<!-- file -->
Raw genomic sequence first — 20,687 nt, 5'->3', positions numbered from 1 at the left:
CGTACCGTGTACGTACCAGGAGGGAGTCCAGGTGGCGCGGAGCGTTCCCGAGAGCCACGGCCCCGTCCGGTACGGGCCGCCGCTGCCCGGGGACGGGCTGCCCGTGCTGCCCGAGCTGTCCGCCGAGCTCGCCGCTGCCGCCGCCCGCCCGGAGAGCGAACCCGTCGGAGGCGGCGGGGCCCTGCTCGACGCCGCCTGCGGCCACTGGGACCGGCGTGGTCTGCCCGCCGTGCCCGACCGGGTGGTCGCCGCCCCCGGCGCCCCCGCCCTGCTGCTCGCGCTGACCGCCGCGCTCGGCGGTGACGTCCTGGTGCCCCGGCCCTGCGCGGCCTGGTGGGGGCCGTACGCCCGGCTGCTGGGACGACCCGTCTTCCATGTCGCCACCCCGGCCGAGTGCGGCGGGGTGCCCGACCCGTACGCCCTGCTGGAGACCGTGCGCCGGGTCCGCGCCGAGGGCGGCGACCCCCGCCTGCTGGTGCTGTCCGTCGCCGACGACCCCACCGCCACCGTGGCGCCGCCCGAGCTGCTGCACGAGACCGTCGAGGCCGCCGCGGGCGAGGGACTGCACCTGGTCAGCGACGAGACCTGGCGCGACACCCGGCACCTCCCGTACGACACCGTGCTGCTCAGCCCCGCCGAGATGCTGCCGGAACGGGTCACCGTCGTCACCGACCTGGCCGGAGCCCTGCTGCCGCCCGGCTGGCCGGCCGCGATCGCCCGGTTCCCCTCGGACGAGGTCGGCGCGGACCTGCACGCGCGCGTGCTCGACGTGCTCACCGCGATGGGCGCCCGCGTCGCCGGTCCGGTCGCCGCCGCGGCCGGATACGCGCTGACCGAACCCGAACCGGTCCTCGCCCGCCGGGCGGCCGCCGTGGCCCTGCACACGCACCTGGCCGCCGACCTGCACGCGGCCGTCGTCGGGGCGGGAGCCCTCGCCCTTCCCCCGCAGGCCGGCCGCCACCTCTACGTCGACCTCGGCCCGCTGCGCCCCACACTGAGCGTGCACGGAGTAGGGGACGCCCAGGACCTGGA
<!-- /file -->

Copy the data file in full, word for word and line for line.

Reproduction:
Raw genomic sequence first — 20,687 nt, 5'->3', positions numbered from 1 at the left:
CGTACCGTGTACGTACCAGGAGGGAGTCCAGGTGGCGCGGAGCGTTCCCGAGAGCCACGGCCCCGTCCGGTACGGGCCGCCGCTGCCCGGGGACGGGCTGCCCGTGCTGCCCGAGCTGTCCGCCGAGCTCGCCGCTGCCGCCGCCCGCCCGGAGAGCGAACCCGTCGGAGGCGGCGGGGCCCTGCTCGACGCCGCCTGCGGCCACTGGGACCGGCGTGGTCTGCCCGCCGTGCCCGACCGGGTGGTCGCCGCCCCCGGCGCCCCCGCCCTGCTGCTCGCGCTGACCGCCGCGCTCGGCGGTGACGTCCTGGTGCCCCGGCCCTGCGCGGCCTGGTGGGGGCCGTACGCCCGGCTGCTGGGACGACCCGTCTTCCATGTCGCCACCCCGGCCGAGTGCGGCGGGGTGCCCGACCCGTACGCCCTGCTGGAGACCGTGCGCCGGGTCCGCGCCGAGGGCGGCGACCCCCGCCTGCTGGTGCTGTCCGTCGCCGACGACCCCACCGCCACCGTGGCGCCGCCCGAGCTGCTGCACGAGACCGTCGAGGCCGCCGCGGGCGAGGGACTGCACCTGGTCAGCGACGAGACCTGGCGCGACACCCGGCACCTCCCGTACGACACCGTGCTGCTCAGCCCCGCCGAGATGCTGCCGGAACGGGTCACCGTCGTCACCGACCTGGCCGGAGCCCTGCTGCCGCCCGGCTGGCCGGCCGCGATCGCCCGGTTCCCCTCGGACGAGGTCGGCGCGGACCTGCACGCGCGCGTGCTCGACGTGCTCACCGCGATGGGCGCCCGCGTCGCCGGTCCGGTCGCCGCCGCGGCCGGATACGCGCTGACCGAACCCGAACCGGTCCTCGCCCGCCGGGCGGCCGCCGTGGCCCTGCACACGCACCTGGCCGCCGACCTGCACGCGGCCGTCGTCGGGGCGGGAGCCCTCGCCCTTCCCCCGCAGGCCGGCCGCCACCTCTACGTCGACCTCGGCCCGCTGCGCCCCACACTGAGCGTGCACGGAGTAGGGGACGCCCAGGACCTGGA